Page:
“Do not change the serial version UID unless you want to break compatibility with all existing serialized instances of a class.”
Item 88: Write readObject methods defensively
Just as you would check constructor arguments for validity and make defensive copies of its parameters where necessary, the same thing needs to be done with
readObject method. The reason is that
readObject is effectively public API, it is something like a constructor that receives only a byte stream as its parameter. If a
readObject method fails to do this, class invariants can easily be violated.
“When an object is deserialized, it is critical to defensively copy any field containing an object reference that a client must not possess.” Every immutable serializable class (or generally, if an object reference field has to remain private) should make defensive copies of its mutable fields in the
readObject method. It is basically the same thing as we would do in normal constructors or getter methods when clients of a class must not get the reference of the internal field. An important thing to note is that, unfortunately, these fields can not be final, because it would not be possible to update them in
readObject method with the new references of the defensive copies. If copied fields are valid the throw
“To summarize, anytime you write a readObject method, adopt the mindset that you are writing a public constructor that must produce a valid instance regardless of what byte stream it is given. “
Item 89: For instance control, prefer enum types to readResolve
If the class that is implemented as a singleton implements
Serializable interface it stops being singleton. The reason is that the
readObject method, whether explicit or default, will return newly created instance which will not be the same as the one that was created by our singleton implementation at initialization time.
One way to deal with this is to utilize
readResolve feature which allows us to substitute newly created instance by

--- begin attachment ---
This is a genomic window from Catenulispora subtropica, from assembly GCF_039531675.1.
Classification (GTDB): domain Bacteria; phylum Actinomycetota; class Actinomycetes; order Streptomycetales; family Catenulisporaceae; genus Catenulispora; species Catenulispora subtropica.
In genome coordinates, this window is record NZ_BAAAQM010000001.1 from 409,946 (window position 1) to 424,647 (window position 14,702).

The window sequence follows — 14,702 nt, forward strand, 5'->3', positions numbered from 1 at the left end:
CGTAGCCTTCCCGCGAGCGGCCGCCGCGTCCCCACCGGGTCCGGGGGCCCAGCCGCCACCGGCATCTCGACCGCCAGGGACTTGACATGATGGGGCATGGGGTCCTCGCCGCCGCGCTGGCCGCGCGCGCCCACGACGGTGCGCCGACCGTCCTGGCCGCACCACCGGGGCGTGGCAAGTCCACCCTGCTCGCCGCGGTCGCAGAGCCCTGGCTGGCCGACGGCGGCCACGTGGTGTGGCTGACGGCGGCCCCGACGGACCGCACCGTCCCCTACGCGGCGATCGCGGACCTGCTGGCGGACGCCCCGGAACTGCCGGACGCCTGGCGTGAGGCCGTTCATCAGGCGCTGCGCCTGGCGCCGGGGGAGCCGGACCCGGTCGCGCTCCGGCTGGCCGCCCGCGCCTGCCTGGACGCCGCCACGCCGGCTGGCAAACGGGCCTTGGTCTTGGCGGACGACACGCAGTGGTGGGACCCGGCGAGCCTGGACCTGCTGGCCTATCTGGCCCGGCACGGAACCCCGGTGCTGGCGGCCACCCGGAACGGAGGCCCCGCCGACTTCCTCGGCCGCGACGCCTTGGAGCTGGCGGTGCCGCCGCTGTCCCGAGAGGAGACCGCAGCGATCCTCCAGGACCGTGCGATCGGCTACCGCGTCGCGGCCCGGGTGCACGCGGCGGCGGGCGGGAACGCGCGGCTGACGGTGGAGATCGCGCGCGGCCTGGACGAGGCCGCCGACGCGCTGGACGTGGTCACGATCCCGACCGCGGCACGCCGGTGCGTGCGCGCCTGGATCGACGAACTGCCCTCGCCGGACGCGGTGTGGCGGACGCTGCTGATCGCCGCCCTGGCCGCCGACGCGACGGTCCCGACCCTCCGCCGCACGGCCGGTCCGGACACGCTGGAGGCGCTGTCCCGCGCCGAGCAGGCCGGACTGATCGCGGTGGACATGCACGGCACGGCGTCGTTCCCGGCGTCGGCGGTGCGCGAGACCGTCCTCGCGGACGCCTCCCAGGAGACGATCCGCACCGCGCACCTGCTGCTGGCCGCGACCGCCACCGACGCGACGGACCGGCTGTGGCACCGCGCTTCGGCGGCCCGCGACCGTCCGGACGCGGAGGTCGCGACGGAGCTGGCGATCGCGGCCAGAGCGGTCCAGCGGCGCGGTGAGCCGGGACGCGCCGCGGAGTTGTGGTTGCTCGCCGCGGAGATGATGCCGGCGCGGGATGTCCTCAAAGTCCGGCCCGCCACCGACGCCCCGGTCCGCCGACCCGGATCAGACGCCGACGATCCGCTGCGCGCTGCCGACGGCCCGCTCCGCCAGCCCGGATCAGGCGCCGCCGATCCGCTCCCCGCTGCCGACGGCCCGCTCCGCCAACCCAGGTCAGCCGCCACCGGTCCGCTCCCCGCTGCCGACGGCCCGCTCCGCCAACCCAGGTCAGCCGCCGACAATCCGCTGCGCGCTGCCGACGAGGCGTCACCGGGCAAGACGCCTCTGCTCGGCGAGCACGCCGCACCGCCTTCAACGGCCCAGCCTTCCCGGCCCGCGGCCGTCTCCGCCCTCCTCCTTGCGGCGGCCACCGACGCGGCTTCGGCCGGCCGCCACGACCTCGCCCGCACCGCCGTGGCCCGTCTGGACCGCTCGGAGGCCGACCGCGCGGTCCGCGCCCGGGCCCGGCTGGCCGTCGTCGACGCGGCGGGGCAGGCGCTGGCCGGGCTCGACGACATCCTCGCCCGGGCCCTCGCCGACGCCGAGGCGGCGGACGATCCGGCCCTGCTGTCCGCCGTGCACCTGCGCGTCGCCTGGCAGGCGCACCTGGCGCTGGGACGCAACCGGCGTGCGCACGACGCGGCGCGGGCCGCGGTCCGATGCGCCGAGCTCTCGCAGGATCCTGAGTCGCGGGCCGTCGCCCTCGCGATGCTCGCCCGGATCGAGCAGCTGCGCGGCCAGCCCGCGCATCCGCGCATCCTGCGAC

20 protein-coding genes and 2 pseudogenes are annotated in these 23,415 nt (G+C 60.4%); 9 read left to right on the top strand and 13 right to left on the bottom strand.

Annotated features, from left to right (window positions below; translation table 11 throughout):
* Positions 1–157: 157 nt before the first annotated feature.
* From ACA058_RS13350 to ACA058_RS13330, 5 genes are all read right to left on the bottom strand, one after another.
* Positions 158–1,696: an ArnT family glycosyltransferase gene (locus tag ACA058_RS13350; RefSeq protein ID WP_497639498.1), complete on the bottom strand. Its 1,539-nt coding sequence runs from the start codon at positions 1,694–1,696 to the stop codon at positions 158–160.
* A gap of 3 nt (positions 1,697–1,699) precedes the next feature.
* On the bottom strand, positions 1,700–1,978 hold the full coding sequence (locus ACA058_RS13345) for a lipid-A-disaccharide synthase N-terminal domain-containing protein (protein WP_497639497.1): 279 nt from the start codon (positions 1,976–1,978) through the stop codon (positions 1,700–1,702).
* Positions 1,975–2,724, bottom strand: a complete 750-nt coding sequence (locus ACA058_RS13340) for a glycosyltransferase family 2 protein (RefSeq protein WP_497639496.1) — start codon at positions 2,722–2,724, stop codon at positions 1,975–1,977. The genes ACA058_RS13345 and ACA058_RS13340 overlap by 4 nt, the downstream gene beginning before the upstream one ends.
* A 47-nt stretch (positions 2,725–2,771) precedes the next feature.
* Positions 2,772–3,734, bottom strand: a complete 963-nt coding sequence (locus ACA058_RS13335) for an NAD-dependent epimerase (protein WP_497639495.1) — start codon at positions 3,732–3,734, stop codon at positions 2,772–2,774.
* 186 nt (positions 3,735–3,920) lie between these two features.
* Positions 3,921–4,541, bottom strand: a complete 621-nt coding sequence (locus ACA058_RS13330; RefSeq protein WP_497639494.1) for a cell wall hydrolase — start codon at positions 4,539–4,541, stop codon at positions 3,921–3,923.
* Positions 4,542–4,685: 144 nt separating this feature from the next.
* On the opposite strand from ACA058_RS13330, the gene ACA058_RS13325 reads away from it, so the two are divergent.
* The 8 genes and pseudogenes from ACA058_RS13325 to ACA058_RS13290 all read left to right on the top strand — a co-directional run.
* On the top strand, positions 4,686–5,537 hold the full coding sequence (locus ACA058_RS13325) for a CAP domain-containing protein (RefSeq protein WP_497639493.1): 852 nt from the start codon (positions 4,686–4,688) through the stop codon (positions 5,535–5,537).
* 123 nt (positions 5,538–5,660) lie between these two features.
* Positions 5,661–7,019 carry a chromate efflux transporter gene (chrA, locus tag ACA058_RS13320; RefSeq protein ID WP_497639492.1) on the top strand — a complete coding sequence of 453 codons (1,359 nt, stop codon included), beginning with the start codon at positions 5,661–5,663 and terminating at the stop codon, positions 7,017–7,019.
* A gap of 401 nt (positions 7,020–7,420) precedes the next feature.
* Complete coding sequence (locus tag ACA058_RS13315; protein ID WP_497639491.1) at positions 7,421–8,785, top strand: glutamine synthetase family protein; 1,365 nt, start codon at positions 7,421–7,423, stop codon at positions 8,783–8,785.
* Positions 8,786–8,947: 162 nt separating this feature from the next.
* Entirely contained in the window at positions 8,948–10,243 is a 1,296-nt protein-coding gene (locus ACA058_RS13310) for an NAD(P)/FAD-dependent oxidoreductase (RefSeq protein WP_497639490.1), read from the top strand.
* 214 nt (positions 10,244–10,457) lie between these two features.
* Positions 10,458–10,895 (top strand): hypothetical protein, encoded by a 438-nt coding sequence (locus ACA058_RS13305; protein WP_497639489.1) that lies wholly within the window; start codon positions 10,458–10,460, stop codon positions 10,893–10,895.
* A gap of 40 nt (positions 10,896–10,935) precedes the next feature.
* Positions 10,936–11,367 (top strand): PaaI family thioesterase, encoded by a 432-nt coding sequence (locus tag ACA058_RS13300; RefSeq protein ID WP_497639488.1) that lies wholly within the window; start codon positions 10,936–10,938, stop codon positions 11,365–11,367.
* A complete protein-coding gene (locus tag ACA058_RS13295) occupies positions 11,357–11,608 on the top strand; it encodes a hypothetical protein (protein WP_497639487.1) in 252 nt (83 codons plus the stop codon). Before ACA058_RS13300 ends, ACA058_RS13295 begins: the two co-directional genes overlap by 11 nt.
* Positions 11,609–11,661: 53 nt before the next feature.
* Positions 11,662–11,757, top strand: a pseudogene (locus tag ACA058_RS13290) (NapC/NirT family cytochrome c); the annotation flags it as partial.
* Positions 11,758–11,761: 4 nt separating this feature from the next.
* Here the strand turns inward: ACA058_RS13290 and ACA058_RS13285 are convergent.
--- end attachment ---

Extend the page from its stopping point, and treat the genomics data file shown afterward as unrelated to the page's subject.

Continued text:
readObject with another one. If a class provides
readResolve method with proper declaration it will be invoked on a newly created object after it is deserialized and the object reference returned by this method will be returned instead of a newly created one by
“If you depend on readResolve for instance control, all instance fields with object reference types must be declared transient”. The reason is that using non-transient fields it is possible for a skilled attacker with a tricky technique to get the reference of a deserialized object before
readResolve is invoked. Also, as you will ignore deserialized object altogether and return the one created when the class was initialized, you do not need these fields to be serialized.
A better and preferred way to handle serializable instance-controlled class (singletons) is by implementing it as a single-element enum type. This way, Java will guarantee that there can not be another instance besides the declared constant.
Item 90: Consider serialization proxies instead of serialized instances
To avoid serialization downsides mentioned throughout this chapter you can use a technique known as serialization proxy pattern. This pattern is simple and powerful. The idea is that you do not want to serialize your full-blown class with all the implementation details and other stuff, but some other simple data object that only represents the logical state of your class. You can view this object as the serialization DTO object of your main class.
The way you implement this pattern is by providing a private static nested class that will represent the logical state of its enclosing type (your main class). It is this nested class that will actually be serialized. The nested class should have a constructor that receives the enclosing type so it can copy the fields it needs and, as your main class, has to implement
Serializable interface. The way you tell the serialization mechanism to serialize this other object is by providing a private
writeReplace method in the enclosing class. So when the serialization process starts on your main class, this method will be invoked and there you create and return your logical representation nested class which then will be serialized. Finally, just provide
readResolve method in the nested class so can you create and return the instance of the enclosing type. Remember,
readResolve method is invoked on the deserialized object and allows us to return some other object instead of the deserialized one.
Generally when you need to provide
writeObject methods and you have some nontrivial invariants use this pattern.